‘Water bottle’ weights lift Abu Dhabi athletes to world record

Eva Clarke with her six-pack water bottles while training en route to a spot in the Guinness World Record books. (Supplied)
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Updated 03 June 2020

‘Water bottle’ weights lift Abu Dhabi athletes to world record

  • Researchers, students claim Guinness World Record with novel training approach

DUBAI: Using water bottles and school bags full of books as weights helped two Abu Dhabi athletes clinch a Guinness World Record (GWR) in a gruelling physical challenge. 

Eva Clarke and Brandon Chin Loy competed as part of a mixed team to complete 12,502 chest to ground burpees in a 24-hour period, more than double the minimum requirement.

The group, including students from an Abu Dhabi university, attempted the record on May 3 and were told they had succeeded on May 27, the same day some members of the team graduated. 

Clarke, a fitness trainer and mother of three who holds a string of Guinness World Records, told Arab News on Monday that taking part in the latest attempt was a once-in-a-lifetime opportunity.

“We started training for this relay event before the lockdown and when the pandemic happened, we thought we had to make the event unique, so we continued to train on Zoom,” she said.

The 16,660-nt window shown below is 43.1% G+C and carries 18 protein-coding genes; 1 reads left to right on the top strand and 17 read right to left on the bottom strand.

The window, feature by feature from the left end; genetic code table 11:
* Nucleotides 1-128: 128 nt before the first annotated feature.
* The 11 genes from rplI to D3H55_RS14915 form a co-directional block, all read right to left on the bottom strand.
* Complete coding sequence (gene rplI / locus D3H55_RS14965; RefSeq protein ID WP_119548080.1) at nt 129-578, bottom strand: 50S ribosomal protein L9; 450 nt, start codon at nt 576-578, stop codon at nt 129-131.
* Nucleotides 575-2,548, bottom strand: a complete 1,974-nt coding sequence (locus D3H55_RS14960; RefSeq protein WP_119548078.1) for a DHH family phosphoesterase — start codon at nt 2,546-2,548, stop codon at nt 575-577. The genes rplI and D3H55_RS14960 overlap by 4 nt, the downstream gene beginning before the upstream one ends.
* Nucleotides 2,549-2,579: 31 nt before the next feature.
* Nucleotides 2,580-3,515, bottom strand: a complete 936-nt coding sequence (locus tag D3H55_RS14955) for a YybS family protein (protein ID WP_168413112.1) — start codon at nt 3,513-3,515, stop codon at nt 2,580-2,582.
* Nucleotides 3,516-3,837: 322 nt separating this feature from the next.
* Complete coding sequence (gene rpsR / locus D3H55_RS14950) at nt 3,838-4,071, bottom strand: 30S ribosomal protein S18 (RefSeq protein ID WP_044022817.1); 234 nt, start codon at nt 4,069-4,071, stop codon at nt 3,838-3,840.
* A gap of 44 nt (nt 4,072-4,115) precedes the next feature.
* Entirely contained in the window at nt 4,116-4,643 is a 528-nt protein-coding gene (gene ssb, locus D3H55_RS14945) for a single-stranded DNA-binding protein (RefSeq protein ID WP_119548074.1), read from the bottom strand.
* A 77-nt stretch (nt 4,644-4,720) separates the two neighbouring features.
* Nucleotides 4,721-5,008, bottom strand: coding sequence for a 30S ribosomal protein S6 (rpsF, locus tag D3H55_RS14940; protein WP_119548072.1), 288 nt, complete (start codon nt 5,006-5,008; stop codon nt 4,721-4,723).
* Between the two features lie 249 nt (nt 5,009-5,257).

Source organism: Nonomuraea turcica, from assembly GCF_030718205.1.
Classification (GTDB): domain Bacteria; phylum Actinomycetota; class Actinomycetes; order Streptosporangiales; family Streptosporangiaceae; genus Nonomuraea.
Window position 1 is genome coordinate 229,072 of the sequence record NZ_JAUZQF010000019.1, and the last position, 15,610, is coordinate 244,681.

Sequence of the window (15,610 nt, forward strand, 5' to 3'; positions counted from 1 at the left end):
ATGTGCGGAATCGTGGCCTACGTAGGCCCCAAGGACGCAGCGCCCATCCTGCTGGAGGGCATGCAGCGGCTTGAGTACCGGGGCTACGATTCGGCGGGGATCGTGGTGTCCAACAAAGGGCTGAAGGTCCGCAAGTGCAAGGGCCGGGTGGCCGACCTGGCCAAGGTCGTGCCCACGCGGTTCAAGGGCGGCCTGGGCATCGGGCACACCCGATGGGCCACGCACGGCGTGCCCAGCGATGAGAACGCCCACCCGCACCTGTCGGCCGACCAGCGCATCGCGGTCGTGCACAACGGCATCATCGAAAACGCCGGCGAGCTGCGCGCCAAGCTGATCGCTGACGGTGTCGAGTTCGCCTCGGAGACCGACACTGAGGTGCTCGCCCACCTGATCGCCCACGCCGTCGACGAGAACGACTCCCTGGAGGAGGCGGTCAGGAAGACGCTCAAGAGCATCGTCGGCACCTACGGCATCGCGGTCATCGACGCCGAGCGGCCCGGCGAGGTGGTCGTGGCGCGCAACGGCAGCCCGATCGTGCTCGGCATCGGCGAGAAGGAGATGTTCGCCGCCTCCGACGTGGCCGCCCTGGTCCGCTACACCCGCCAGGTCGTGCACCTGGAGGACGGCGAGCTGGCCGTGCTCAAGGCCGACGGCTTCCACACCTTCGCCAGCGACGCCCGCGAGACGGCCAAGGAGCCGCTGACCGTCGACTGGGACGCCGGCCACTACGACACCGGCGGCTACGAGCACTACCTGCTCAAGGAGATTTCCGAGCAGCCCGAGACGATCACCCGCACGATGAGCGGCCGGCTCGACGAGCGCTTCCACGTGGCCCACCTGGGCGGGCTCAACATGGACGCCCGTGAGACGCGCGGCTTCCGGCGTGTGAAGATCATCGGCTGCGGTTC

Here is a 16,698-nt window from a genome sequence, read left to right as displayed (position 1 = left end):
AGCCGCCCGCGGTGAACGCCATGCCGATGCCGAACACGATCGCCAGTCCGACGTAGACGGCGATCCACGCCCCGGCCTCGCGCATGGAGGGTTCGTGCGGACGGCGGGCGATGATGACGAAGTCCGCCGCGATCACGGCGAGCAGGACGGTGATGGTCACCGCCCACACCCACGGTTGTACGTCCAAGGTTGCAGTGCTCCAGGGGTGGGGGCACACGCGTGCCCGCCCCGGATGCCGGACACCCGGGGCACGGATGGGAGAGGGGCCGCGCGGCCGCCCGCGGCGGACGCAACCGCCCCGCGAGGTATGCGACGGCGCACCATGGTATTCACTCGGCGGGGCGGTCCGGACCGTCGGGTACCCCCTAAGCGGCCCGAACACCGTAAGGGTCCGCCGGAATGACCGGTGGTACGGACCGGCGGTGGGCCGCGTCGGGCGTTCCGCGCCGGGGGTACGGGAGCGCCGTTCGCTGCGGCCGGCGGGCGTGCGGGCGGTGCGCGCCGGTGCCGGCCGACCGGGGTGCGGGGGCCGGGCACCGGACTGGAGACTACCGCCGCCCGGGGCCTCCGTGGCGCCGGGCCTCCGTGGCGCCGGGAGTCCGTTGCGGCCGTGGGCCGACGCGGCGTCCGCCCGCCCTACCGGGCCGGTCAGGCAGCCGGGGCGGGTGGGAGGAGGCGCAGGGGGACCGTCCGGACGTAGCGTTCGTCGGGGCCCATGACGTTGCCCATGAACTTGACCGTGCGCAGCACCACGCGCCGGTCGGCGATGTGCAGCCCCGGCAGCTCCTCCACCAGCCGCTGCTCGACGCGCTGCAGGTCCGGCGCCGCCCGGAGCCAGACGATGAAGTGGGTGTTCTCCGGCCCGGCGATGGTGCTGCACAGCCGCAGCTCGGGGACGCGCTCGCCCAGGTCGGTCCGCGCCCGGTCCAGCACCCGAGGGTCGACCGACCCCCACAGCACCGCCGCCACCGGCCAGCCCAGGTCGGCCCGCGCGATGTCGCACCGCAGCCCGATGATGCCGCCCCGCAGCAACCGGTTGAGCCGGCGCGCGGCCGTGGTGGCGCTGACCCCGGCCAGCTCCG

Clarke, who led the fitness classes, held up to 50 workout sessions during the 12-week lockdown, sometimes starting as early as 4:30 a.m.

“Since I had to continue training without access to weights, I made my own by carrying six-packs of water bottles and encouraged the group to do that as well. I am going to miss the online training,” she added.

Clarke’s previous 12 records included most pullups in one hour (female), 12 hours, and 24 hours, equivalent. She also holds titles for the most knuckle pushups in one minute (female), one hour, and 24 hours equivalent, as well as most burpees in 24 hours (female), and 12 hours, most chest to ground pushup burpees in 24 hours (female), and one minute. 

Clarke also completed the fastest marathon carrying a 40 lb. backpack (female) in the 2015 London Marathon.

The burpee, or squat thrust, is a full-body exercise used in strength training and aerobics. The movement is performed in four steps, known as the “four-count burpee.”

The team was joined by two witnesses during their record attempt through a live conference call. 

“For us, the pandemic is no time to turn into a couch potato. Instead, the team challenged each other to double down on their efforts, even if our gym sessions are on hold and we are separated from our teammates,” said Daniel Gill, assistant director of wellness at a UAE university, in a statement by GWR on Sunday.

Brandon Chin Loy, a computer engineering senior at an Abu Dhabi university who broke his first world record, told Arab News on Monday that he set the event as a goal for himself. 

“I trained under Eva, and it was crazy training which used to start at 4:30 a.m.,” he said.

The team trained six times a week and completed 500 burpees an hour along with other cardio exercises, he said.

“We had to get creative with weights, so I packed books in a bag and carried that,” said Chin Loy.

Team member Ivan Camponogara, a researcher in movement science, said: “Coming face to face with physical challenges never seems to deter me. I take on each adversity with a determined mindset and a will to succeed.” 

Shaddy Gaad, senior marketing manager at GWR’s MENA office, said: “They adapted quickly to our newly launched Remote Adjudication service, where we received their application, adjudicated it online, and presented them with the certificate in a chain video.”